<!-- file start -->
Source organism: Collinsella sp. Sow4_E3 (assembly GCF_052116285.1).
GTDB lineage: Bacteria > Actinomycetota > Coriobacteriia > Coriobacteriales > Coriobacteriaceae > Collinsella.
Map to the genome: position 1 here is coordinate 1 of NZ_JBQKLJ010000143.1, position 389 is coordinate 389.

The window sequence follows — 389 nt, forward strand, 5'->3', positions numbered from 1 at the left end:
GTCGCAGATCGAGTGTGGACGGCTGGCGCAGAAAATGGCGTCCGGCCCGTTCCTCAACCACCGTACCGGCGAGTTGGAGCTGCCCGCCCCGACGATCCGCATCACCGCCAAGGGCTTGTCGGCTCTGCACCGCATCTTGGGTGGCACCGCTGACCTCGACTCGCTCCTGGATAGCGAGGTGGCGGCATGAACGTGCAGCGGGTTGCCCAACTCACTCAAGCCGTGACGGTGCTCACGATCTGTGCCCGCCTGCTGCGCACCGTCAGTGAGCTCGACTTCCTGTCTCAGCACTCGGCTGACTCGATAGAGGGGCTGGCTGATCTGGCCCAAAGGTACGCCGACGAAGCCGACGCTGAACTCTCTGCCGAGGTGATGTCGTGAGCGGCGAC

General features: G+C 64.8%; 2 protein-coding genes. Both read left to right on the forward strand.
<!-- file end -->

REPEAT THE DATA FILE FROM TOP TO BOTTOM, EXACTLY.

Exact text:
Source organism: Collinsella sp. Sow4_E3 (assembly GCF_052116285.1).
GTDB lineage: Bacteria > Actinomycetota > Coriobacteriia > Coriobacteriales > Coriobacteriaceae > Collinsella.
Map to the genome: position 1 here is coordinate 1 of NZ_JBQKLJ010000143.1, position 389 is coordinate 389.

The window sequence follows — 389 nt, forward strand, 5'->3', positions numbered from 1 at the left end:
GTCGCAGATCGAGTGTGGACGGCTGGCGCAGAAAATGGCGTCCGGCCCGTTCCTCAACCACCGTACCGGCGAGTTGGAGCTGCCCGCCCCGACGATCCGCATCACCGCCAAGGGCTTGTCGGCTCTGCACCGCATCTTGGGTGGCACCGCTGACCTCGACTCGCTCCTGGATAGCGAGGTGGCGGCATGAACGTGCAGCGGGTTGCCCAACTCACTCAAGCCGTGACGGTGCTCACGATCTGTGCCCGCCTGCTGCGCACCGTCAGTGAGCTCGACTTCCTGTCTCAGCACTCGGCTGACTCGATAGAGGGGCTGGCTGATCTGGCCCAAAGGTACGCCGACGAAGCCGACGCTGAACTCTCTGCCGAGGTGATGTCGTGAGCGGCGAC

General features: G+C 64.8%; 2 protein-coding genes. Both read left to right on the forward strand.